Aaaahhhhh–deep exhale. Here’s me, freshly showered (FYI),mostly recovered from the head cold, and in front of the computer with no urgent tasks to drag me away. Now I can share with you some of the photos from our recent trip to the Fleurieu Peninsula in South Australia.
We flew to Adelaide to visit with our daughter, and to attend a day of World Cup Cricket at the beautiful Adelaide Oval. Very tired, I left early and was rewarded with the golden light just before sunset, as I walked the half an hour back to the hotel. Though I missed Australia’s victory at the cricket, I was further rewarded by a bit of extra sleep, having given myself some much needed ‘wind down’ time.
The next day we picked up our rental car and had a leisurely drive to Victor Harbor, about an hour and a half or two hours south of Adelaide. We stayed at the Anchorage, the last of the original ale houses in Victor Harbor, but I will share that with you as a separate post as there is too much to include in this post.
Aptly named, we used the Anchorage as our base, and each day set off in a different direction to explore wineries or coastal areas. We love this kind of travel. Don doesn’t mind the driving and he is very generous about stopping when I see a photo that must be taken, providing it is not on the edge of a rocky cliff and there is somewhere to pull over!
Port Elliott is on Horseshoe Harbour, the original port along this part of the coast. It had its heyday in the mid-1850’s. Then suddenly it was abandoned for the more accessible Victor Harbor* in 1856, after severe weather caused several serious maritime incidents. Horseshoe Harbour was truly a highlight of the trip. Why? I’m not sure, but everyone we have talked to who has visited there has waxed lyrical about the place! First of all there was a place to buy fresh fish and chips—always a good start. The Flying Fish Café was full to capacity, which usually means the food is good. It was, though not the absolute best I’ve ever had, but the view was as good as any I’ve seen!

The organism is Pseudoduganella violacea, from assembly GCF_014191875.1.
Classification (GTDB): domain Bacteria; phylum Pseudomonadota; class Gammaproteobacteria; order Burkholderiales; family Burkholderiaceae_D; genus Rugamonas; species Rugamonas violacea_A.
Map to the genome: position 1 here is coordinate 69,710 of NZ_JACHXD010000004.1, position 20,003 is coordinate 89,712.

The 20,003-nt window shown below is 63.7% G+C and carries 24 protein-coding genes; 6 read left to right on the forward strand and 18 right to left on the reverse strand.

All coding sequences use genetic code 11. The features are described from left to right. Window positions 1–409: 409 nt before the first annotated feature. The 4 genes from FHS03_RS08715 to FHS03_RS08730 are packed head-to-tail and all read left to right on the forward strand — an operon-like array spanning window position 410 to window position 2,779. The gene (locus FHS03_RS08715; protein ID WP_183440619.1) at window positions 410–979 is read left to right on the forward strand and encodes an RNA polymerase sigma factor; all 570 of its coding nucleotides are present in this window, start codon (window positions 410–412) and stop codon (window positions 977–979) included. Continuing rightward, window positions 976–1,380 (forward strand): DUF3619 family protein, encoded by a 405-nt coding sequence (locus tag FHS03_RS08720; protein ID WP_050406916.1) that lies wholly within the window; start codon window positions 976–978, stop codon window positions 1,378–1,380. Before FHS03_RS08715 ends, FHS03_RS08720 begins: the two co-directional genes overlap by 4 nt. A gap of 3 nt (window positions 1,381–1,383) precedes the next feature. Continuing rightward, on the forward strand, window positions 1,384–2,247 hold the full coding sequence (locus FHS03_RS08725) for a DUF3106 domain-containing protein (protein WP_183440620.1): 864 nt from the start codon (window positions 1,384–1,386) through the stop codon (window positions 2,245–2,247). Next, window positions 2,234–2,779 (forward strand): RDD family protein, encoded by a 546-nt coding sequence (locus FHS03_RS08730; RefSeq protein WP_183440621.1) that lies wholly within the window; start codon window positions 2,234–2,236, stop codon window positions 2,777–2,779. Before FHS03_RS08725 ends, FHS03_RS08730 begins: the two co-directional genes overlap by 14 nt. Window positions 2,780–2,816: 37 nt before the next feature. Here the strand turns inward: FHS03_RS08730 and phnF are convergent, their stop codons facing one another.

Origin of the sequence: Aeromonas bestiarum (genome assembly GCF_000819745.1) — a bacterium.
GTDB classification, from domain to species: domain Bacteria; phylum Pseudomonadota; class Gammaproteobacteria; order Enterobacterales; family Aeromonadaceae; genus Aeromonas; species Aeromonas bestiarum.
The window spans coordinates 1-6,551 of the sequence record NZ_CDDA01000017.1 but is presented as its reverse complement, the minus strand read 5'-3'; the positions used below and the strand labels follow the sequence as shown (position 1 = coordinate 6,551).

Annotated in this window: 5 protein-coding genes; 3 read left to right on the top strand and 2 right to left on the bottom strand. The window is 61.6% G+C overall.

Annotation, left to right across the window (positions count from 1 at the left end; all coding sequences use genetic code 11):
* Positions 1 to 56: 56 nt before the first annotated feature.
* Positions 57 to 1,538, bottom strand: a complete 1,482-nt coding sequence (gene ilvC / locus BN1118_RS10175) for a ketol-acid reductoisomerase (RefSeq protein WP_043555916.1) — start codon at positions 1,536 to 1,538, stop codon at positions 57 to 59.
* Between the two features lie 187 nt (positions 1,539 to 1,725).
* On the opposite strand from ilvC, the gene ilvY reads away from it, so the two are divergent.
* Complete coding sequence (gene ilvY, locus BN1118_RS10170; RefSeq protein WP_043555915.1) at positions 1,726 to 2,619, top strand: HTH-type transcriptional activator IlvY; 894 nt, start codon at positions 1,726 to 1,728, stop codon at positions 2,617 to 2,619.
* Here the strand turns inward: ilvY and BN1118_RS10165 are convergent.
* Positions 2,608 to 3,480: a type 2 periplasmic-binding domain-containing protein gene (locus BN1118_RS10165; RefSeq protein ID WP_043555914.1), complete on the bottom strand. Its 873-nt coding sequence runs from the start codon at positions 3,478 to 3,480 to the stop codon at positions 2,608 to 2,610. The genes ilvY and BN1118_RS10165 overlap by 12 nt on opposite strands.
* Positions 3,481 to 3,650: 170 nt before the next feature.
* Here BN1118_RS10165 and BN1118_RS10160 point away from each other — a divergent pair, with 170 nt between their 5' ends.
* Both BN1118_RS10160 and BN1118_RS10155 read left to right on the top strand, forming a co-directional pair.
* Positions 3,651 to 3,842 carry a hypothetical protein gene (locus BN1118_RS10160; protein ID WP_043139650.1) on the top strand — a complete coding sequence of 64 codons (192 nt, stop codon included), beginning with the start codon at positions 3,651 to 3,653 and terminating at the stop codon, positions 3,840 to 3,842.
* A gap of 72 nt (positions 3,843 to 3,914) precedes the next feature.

After lunch, we sat on a bench, wishing we had brought a blanket and a book, so that we could emulate other couples lost in their books with the sea lapping in the background. It was an absolutely perfect day, and hardly a person on the beach, save a family with two young children who reinforced the idea that a ratio of one adult to one child is only barely adequate. Very funny. The local Surf Lifesaving Club was located nearby, as any iconic Aussie Beach would boast. There were young people eyeing each other and parading back and forth to size up the competition! So peaceful and perfect–a little jewel suspended in pale sapphire, forever in my mind.
Another memorable moment happened because of a photograph that almost didn’t get taken. We stopped at a lookout, not far from Yankalilla (don’t you just love the name?). It was the place at which the HMAS Hobart was sunk after it had been decommissioned from the Navy. It is used as a diving reef, and very good, by all accounts. A worker with a strong Irish accent was cleaning up the viewing area in preparation for ANZAC day. They are expecting families of those who had served on the Hobart to come and pay respects on April 25th for the 100th anniversary of our involvement at Gallipoli and in WWI.
The Irish worker wanted to have a bit of a chat, and gave us the benefit of his knowledge of the place. Much as I love a good Irish accent, we began to doubt if we would get away before sunset, and it was not even lunch time yet. Fortunately his phone rang, and we took our chance to escape. You have to appreciate a well timed phone call. At the very last second, something sparked my photo intuition to snap the scene above. I’m so happy I did. It is one of my favourite photos of the trip…and, again, I’m not certain why. Perhaps it is just that it looks so Australian, and I do love traveling in Australia. Oh, Fleurieu, I wish we had you to discover all over again.
(*You will notice the name Victor Harbor spelled thusly, because that is mostly how they spell it, though we did see a couple of signs that used the ‘u’ version of the word, as did other ‘harbours’ we visited. I guess it’s a local thing and you just have to roll with it!)